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Folklore of the Santal Parganas by Cecil Henry Bompas.
Start of Story
Age Rating 8 to 10.
There was once a man whose wife died leaving him with one son and
after a year he married again. The second wife was very jealous of the
son and she told her husband that she would not stay with him unless
he killed the boy; at first he refused but she insisted and then he
said that he was frightened to do the deed, but she might kill the
boy herself if she liked. She said, "No: he is your son and you must
kill him; if he were mine I would do it. You need not be frightened;
when you take him out ploughing make him drive the front plough, and
you sharpen your plough pole to a point and drive it into him from
behind and kill him and then it will seem to be an accident."
man promised and made a sharp point to his plough pole but whenever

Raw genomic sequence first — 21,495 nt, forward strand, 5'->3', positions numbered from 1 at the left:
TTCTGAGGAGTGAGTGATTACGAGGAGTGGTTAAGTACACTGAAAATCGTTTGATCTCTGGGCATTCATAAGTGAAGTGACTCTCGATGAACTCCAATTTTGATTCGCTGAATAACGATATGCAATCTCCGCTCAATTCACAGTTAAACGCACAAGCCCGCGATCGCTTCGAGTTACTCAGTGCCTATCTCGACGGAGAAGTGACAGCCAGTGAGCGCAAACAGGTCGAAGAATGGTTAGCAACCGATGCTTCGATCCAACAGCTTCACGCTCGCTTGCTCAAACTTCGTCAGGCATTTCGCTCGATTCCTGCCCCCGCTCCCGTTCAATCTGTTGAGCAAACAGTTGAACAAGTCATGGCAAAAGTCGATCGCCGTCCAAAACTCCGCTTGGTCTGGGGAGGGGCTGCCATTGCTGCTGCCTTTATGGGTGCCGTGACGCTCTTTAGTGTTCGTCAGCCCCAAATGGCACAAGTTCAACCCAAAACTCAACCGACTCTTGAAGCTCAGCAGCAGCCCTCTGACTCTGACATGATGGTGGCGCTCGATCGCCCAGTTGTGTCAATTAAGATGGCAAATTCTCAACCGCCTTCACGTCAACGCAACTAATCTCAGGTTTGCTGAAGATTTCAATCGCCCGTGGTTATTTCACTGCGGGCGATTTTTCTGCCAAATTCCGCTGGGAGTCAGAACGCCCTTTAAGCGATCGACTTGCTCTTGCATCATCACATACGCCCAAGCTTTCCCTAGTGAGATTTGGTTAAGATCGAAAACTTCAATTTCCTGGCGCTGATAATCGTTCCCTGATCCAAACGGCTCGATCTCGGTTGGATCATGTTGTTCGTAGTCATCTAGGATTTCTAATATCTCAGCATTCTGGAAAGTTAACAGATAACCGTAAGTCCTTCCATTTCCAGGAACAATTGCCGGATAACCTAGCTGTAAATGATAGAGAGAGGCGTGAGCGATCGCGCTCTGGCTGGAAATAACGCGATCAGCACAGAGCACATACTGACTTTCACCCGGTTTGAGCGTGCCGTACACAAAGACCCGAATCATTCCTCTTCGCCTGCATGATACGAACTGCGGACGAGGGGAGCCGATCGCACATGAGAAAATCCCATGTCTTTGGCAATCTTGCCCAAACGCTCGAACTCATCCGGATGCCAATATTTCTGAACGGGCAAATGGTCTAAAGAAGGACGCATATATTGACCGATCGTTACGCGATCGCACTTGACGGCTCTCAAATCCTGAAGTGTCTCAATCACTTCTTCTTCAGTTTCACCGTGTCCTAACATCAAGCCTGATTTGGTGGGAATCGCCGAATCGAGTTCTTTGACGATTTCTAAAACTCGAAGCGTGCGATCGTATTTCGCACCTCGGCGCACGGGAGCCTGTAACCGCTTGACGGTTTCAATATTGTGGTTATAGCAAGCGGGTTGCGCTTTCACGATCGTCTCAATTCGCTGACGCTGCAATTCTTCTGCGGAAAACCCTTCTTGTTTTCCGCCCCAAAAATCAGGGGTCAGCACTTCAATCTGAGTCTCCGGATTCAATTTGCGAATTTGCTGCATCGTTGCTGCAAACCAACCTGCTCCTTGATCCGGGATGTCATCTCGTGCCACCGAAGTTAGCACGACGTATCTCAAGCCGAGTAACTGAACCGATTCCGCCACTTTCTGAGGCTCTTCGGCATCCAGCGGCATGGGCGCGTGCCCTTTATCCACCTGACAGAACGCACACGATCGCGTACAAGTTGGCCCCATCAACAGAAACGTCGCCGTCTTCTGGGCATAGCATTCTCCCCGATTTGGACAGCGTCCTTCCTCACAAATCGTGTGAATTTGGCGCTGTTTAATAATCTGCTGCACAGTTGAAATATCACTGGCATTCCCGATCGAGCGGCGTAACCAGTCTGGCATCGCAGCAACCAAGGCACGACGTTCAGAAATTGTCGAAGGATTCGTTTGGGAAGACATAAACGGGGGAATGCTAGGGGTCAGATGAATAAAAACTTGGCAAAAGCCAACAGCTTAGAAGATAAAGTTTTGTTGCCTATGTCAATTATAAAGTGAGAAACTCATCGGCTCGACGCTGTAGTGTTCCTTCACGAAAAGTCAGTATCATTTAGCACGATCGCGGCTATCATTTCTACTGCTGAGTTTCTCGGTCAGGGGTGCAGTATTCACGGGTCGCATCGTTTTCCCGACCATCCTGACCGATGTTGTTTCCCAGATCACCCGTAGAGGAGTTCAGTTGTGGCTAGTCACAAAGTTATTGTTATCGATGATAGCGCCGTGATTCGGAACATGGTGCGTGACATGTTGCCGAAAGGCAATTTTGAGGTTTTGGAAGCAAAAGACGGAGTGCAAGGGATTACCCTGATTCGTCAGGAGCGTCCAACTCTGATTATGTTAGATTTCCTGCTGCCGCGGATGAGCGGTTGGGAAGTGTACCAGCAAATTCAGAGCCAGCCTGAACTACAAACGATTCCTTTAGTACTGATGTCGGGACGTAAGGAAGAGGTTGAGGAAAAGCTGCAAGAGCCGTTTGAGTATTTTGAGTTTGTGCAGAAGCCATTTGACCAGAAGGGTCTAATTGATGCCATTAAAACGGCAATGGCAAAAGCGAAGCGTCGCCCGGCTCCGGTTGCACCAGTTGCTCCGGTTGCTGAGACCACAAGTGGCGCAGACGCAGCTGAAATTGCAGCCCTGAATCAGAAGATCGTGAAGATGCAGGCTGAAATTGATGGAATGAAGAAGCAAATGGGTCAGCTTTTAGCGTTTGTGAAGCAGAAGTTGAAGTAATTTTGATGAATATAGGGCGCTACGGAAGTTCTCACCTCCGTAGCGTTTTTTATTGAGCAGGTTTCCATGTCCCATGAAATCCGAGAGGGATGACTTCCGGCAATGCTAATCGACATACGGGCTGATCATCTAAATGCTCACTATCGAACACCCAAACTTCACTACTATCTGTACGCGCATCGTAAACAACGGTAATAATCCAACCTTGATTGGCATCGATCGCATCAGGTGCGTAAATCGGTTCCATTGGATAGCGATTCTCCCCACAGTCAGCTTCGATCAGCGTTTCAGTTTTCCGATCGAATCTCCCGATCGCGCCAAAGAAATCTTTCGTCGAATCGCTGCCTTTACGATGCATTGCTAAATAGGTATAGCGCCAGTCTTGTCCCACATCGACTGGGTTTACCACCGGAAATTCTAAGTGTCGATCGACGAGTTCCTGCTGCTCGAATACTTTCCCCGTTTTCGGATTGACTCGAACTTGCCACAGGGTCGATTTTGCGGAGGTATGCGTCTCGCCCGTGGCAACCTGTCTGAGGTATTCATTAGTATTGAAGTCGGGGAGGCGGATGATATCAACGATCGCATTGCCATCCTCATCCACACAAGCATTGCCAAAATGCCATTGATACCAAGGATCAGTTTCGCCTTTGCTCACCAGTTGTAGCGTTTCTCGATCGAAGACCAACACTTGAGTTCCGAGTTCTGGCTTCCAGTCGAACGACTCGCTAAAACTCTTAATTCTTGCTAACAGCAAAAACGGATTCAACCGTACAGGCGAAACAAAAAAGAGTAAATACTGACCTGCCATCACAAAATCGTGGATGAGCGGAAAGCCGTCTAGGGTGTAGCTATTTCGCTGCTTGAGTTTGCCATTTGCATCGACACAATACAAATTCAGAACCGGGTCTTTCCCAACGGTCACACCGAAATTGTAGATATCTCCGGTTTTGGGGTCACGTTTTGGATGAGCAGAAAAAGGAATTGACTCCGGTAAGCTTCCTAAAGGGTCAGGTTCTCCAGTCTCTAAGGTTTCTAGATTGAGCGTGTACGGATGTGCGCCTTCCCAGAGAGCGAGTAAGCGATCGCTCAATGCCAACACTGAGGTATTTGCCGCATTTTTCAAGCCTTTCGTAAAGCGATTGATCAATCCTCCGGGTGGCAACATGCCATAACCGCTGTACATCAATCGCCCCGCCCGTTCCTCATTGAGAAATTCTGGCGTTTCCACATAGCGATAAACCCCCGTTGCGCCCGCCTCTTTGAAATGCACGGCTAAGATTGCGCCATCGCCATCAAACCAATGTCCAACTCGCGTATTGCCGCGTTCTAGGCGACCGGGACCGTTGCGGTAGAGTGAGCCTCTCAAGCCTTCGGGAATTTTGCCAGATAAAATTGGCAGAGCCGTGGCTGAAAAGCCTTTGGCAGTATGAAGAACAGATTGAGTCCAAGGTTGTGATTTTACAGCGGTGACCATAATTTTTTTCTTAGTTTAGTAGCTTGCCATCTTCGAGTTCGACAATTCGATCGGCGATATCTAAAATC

they ploughed, the son drove his plough so fast that the father could
not catch him up and so the boy was not killed; then the woman abused
her husband and said that he was deceiving her. So he promised to
finish the business the next day and told her to give the boy a good
hot breakfast before they started, so that he might receive one last
kindness, and he said that they must find some other way of killing
him because all the ploughing was finished; but his wife told him he
could plough down their crop of _goondli_, the bullocks would stop
to eat the _goondli_ as they went along and so he would easily catch
up his son. Accordingly the next morning father and son took out the
ploughs and the boy asked where they should plough, and the father said
that they would plough down the field of _goondli_. But the boy said
"Why should we do that? it is a good crop and will be ripe in a day
or two; it is too late to sow again, we shall lose this crop and who
knows whether we shall get anything in its place?"
And the father thought 'What the boy says is true; the first crop
is like the first child, if I kill him who will support me in my
old age? Who knows whether my second wife will have children. I will
not kill him however angry she be;' so they unyoked their ploughs and
went home. He told his wife that he would not kill the boy and scolded
her and ended by giving her a beating. Then she ran away in a passion
but he did not trouble to go and look for her and in a few days her
father and brothers brought her back, and her husband told them what
had happened and they also scolded her and told her to mend her ways.